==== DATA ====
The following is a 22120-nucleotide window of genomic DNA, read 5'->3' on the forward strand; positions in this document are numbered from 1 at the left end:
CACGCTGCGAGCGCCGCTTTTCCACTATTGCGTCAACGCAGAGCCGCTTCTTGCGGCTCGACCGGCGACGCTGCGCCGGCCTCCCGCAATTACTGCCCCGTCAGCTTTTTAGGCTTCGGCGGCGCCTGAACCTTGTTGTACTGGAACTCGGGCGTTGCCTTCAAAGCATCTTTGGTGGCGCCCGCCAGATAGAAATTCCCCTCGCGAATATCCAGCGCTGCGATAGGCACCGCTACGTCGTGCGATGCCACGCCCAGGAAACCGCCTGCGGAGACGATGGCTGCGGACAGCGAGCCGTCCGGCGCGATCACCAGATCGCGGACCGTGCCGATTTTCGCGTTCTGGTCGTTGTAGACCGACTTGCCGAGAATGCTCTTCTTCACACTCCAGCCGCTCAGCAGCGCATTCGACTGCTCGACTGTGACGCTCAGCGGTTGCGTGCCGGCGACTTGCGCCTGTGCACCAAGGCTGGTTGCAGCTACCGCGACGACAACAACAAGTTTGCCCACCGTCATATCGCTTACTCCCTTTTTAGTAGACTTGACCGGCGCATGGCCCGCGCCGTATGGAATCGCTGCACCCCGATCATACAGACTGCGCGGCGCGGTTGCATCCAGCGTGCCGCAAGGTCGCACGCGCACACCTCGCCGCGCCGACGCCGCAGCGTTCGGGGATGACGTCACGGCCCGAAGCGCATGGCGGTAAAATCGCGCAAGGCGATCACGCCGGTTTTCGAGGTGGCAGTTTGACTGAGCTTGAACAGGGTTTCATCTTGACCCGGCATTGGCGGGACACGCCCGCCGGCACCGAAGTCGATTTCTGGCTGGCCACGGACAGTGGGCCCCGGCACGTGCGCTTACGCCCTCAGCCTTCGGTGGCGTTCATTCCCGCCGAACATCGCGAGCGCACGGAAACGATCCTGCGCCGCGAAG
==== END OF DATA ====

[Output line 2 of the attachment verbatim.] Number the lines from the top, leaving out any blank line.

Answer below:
CACGCTGCGAGCGCCGCTTTTCCACTATTGCGTCAACGCAGAGCCGCTTCTTGCGGCTCGACCGGCGACGCTGCGCCGGCCTCCCGCAATTACTGCCCCGTCAGCTTTTTAGGCTTCGGCGGCGCCTGAACCTTGTTGTACTGGAACTCGGGCGTTGCCTTCAAAGCATCTTTGGTGGCGCCCGCCAGATAGAAATTCCCCTCGCGAATATCCAGCGCTGCGATAGGCACCGCTACGTCGTGCGATGCCACGCCCAGGAAACCGCCTGCGGAGACGATGGCTGCGGACAGCGAGCCGTCCGGCGCGATCACCAGATCGCGGACCGTGCCGATTTTCGCGTTCTGGTCGTTGTAGACCGACTTGCCGAGAATGCTCTTCTTCACACTCCAGCCGCTCAGCAGCGCATTCGACTGCTCGACTGTGACGCTCAGCGGTTGCGTGCCGGCGACTTGCGCCTGTGCACCAAGGCTGGTTGCAGCTACCGCGACGACAACAACAAGTTTGCCCACCGTCATATCGCTTACTCCCTTTTTAGTAGACTTGACCGGCGCATGGCCCGCGCCGTATGGAATCGCTGCACCCCGATCATACAGACTGCGCGGCGCGGTTGCATCCAGCGTGCCGCAAGGTCGCACGCGCACACCTCGCCGCGCCGACGCCGCAGCGTTCGGGGATGACGTCACGGCCCGAAGCGCATGGCGGTAAAATCGCGCAAGGCGATCACGCCGGTTTTCGAGGTGGCAGTTTGACTGAGCTTGAACAGGGTTTCATCTTGACCCGGCATTGGCGGGACACGCCCGCCGGCACCGAAGTCGATTTCTGGCTGGCCACGGACAGTGGGCCCCGGCACGTGCGCTTACGCCCTCAGCCTTCGGTGGCGTTCATTCCCGCCGAACATCGCGAGCGCACGGAAACGATCCTGCGCCGCGAAG